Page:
Larion Kantor
Gemstones classification
Larion Kantor
Gemstones classification
There are many terms in gemmology and jewelry that are easy to get mixed up. In this article we will sort through the terms of gemstones classification. 

Gemstones are classified by the following principles:
1. Origin
By origin gemstones are classified as natural, created as a result of natural processes, and synthetic, made by human hand.

Synthetic gemstones - crystals made by humans.

They can be:
  • having a natural counterpart (adamant, corundum)
  • not having a natural counterpart (cubic zirconia)

If a synthetic gemstone fully duplicates physical and chemical characteristics of his natural counterpart, it receives the same name as the natural one but with an obligatory statement - “synthetic” or “lab-grown”
If the synthetic gemstone doesn’t have a natural counterpart, then it gets a separate name.

Nowadays, adamants, alexandrites, amethysts, emeralds, rubies, sapphire and other gemstones can be grown in a laboratory.

You shouldn’t confuse synthetic gemstones and imitations.

Imitations are jewelry additions that duplicate only the appearance of natural minerals. They can have a number of similar physical characteristics but a totally different chemical pattern. Imitations can be of both natural and artificial origin. For example, cubic zirconia can become a diamond imitation and natural colored beryl can be an imitation of an emerald.

Natural gemstones can be divided into organic and inorganic ones.


A few of the organic ones are amber, pearl and coral. These materials were born out of living organisms.


Inorganic gemstones are minerals with a crystal lattice that meet the standards of beauty, durability and rarity.


  • Gemstone beauty depends on it’s clarity, color, sparkle, purity and other optical characteristics.
  • Rarity depends on the amount of mined gemstones and it’s abundance in nature.
  • Durability depends on the material’s hardness which is affected by internal defects and inclusions.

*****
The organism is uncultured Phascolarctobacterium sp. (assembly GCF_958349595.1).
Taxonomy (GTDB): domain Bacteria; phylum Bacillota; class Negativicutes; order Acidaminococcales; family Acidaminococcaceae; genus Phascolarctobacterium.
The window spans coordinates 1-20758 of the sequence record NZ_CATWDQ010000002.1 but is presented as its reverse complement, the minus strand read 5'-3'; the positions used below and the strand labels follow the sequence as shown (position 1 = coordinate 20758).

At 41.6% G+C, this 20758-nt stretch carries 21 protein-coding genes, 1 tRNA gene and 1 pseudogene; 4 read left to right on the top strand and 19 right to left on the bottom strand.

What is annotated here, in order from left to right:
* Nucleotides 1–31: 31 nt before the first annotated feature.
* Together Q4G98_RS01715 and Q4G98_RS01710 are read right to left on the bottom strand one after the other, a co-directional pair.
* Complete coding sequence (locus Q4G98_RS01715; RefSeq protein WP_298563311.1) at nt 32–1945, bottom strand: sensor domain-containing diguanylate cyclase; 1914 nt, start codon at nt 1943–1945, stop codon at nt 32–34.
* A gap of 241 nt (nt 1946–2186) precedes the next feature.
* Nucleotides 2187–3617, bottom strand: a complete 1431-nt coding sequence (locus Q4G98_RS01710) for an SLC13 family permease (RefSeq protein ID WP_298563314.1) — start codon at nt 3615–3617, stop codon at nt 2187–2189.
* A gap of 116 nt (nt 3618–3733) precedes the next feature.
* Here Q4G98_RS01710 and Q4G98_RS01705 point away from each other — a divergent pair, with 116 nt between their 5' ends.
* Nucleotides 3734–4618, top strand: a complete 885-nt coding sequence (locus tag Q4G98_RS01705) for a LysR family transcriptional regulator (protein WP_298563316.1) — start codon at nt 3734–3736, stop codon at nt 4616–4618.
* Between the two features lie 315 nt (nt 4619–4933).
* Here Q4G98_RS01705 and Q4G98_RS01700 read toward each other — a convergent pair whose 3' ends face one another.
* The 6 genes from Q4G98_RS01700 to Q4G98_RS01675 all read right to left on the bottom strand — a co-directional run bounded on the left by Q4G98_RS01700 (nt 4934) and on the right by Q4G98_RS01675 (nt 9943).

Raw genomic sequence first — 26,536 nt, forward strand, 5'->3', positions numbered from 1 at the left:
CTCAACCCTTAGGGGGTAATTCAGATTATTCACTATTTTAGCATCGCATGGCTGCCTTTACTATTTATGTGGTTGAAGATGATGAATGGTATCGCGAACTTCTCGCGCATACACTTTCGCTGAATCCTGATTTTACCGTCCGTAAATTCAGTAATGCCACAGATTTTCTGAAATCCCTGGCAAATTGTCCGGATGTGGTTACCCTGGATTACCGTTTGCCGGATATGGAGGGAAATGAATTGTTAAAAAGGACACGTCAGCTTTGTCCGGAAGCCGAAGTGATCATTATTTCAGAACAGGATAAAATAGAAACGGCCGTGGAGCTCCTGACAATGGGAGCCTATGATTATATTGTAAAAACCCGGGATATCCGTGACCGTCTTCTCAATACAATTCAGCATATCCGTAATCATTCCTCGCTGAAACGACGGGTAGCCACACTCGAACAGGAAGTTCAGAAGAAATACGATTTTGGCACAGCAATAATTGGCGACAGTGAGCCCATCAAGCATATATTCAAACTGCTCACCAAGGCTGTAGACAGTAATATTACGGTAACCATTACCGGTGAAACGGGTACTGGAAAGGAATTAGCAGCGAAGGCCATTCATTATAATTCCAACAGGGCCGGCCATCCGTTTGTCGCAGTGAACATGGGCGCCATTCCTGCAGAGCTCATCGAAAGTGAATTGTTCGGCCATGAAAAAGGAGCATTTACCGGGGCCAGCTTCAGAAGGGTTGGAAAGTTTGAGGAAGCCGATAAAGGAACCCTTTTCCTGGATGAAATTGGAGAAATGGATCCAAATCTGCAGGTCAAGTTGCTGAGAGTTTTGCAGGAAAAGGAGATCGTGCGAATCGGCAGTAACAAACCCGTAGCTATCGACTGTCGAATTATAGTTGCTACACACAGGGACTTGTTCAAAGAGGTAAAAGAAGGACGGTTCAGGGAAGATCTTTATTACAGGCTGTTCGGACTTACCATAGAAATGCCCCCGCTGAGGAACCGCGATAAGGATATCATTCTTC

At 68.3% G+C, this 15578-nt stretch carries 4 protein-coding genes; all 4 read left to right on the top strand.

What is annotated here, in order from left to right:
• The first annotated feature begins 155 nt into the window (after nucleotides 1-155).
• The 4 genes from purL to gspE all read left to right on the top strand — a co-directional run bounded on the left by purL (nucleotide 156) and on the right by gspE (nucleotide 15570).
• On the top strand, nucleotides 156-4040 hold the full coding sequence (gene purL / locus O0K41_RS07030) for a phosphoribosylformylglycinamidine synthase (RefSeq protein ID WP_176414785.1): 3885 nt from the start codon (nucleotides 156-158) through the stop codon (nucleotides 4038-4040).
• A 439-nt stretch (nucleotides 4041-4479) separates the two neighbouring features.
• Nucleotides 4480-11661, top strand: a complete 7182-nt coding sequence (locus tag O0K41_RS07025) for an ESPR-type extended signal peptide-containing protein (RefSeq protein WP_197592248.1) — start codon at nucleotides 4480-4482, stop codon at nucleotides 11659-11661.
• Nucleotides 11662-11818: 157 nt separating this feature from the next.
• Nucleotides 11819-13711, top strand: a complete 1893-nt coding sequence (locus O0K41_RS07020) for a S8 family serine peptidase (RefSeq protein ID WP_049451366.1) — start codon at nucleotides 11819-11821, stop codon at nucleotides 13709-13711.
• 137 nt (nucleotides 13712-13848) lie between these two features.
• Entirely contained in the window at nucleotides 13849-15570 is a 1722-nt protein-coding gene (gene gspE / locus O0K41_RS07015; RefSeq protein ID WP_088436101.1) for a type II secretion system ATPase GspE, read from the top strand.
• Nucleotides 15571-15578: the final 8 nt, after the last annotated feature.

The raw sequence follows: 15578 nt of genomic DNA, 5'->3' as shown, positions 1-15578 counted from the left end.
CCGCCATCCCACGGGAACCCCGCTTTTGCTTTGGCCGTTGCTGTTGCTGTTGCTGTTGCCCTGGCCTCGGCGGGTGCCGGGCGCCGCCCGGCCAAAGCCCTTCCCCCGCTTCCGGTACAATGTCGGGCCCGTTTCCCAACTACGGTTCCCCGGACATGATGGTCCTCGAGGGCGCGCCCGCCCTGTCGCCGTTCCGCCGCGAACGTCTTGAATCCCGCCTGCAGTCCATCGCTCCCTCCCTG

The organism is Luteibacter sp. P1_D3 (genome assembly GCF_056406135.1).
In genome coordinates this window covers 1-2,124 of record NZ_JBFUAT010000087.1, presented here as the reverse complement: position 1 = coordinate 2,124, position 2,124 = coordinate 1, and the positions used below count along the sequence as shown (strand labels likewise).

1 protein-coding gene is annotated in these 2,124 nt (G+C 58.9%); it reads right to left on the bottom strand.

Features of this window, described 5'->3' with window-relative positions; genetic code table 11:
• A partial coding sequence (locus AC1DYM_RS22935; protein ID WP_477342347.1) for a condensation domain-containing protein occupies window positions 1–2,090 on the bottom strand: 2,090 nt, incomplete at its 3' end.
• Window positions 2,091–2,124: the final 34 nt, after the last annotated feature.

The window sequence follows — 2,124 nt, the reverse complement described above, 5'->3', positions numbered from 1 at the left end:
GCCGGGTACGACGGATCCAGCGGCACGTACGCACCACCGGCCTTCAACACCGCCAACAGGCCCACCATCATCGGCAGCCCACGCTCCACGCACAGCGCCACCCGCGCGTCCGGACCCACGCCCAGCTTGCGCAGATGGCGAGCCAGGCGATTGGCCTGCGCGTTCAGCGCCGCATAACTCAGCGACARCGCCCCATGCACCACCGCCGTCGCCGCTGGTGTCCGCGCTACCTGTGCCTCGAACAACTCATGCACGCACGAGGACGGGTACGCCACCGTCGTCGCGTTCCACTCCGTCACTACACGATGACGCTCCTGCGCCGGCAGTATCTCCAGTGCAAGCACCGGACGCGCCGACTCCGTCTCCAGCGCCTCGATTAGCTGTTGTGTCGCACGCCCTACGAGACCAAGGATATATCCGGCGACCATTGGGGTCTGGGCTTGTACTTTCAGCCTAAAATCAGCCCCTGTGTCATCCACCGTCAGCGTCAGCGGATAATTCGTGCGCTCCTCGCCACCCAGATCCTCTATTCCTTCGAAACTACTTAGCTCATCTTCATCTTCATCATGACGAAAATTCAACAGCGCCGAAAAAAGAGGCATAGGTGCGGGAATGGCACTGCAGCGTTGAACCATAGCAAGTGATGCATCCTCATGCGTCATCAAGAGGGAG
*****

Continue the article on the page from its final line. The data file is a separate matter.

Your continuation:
Combination of these measurements defines the value and price of each sample. 
Inorganic gemstones are usually divided into adamants and colored gemstones. First of all, it’s caused by the adamants' hardness. Jewelers use a special tool to work with it. Second of all, the market situation differs. Today diamonds are more liquid, fluctuations in their value can be easily tracked on the Rapaport price list, which makes them a more reliable investment. 
Treatment method
The majority of natural gemstones have a number of imperfections that taint the beauty and impact the durability. Those might be cracks, different inclusions, color dissimilarity. Gemstones can go through the process of treatment in order to improve the characteristics (color, clarity, purity) and prolong it’s life. 

Gemstones that were not exposed to anything else besides cutting and polishing are considered untreated.

Different treatment methods are applied both before and after cutting. Some of them are easy to detect, others are hard to determine even in large laboratory evaluations. 

Manufacturers and dealers don’t always inform about the fact of  treatment. 

According to The World Jewellery Confederation (CIBJO), treatment methods are divided into General (commonly accepted methods that don’t require obligatory customer acknowledgment) and Specific (methods that are required to be indicated). The second category includes:
  • treatment result might be unstable (might change during routine wear set in a jewelry piece or cleaning), 
  • treated piece requires special care,
  • the fact of treatment affects the price a lot 

For instance, color treated diamonds are a lot cheaper than untreated ones with the same characteristics. 

Most common treatment methods are heating, impregnation, wax coating, fracture or cavity filling, HPHT treatment, irradiation and laser inclusions removal.

The use of certain treatment methods directly affects the cost, durability and investment value of the gemstone. 
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